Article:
Winter water safety should be top priority

Scottish Water have launched their latest winter safety campaign warning of the dangers associated with waterways and reservoirs.
Stay clear of iced over waterways this winterStay clear of iced over waterways this winter
Stay clear of iced over waterways this winter

The utility company are advising people to be vigilant and not to take risks around freezing cold rivers, reservoirs and lochs.

Scottish Water doesn’t want to spoil anyone’s fun, but are reminding parents to keep their children safe and act responsibly.

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Dogs need to be kept on a lead if they are being walked near reservoirs and other bodies of open water.

They are also advising people about the hidden dangers in reservoirs across Scotland and urging them to be particularly careful if they visit one.

Reservoirs are man-made features which, because of their purpose, have unique dangers such as dams, spillways and hidden water intakes and other hazards common to natural bodies of water, for example reeds, strong currents, steep banks and deep cold water.

Also, as the majority of Scottish Water’s reservoirs are situated in remote locations, there is a lack of immediate assistance.

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Scottish Water’s safety message is being supported by the Royal Society for the Prevention of Accidents (RoSPA).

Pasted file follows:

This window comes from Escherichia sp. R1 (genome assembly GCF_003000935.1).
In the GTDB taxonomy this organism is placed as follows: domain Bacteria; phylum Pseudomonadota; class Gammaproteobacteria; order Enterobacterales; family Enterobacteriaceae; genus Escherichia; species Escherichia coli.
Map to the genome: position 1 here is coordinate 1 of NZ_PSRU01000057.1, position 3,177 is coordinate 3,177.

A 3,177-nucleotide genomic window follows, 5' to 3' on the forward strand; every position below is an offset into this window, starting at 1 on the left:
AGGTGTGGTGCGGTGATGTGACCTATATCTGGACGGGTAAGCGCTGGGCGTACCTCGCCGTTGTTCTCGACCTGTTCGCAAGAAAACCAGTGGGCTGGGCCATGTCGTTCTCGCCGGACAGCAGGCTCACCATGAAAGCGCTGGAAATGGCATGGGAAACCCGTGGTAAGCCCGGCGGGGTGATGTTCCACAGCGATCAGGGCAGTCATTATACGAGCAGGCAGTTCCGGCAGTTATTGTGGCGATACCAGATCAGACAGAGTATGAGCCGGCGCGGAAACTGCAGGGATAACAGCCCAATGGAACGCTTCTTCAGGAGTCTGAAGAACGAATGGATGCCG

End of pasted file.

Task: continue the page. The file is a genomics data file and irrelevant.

Christie Burnett, community safety project officer for RoSPA Scotland, said: “RoSPA encourages everyone, particularly children, to get out and about and enjoy the wintry weather.

“But we also urge caution around frozen water. In 2014, there were unfortunately 40 accidental deaths in Scotland due to drowning or submersion.

“We know that it can be tempting to play or walk on frozen water, but there is simply no way of knowing whether it is going to hold your weight.

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Police Scotland is also reinforcing Scottish Water’s safety message. Chief Superintendent Paul Main, from National Safer Communities said: “We all want to enjoy the Scottish countryside at this time of year, but people need to be informed about the hidden dangers that they hold, to ensure that they remain safe when outdoors.”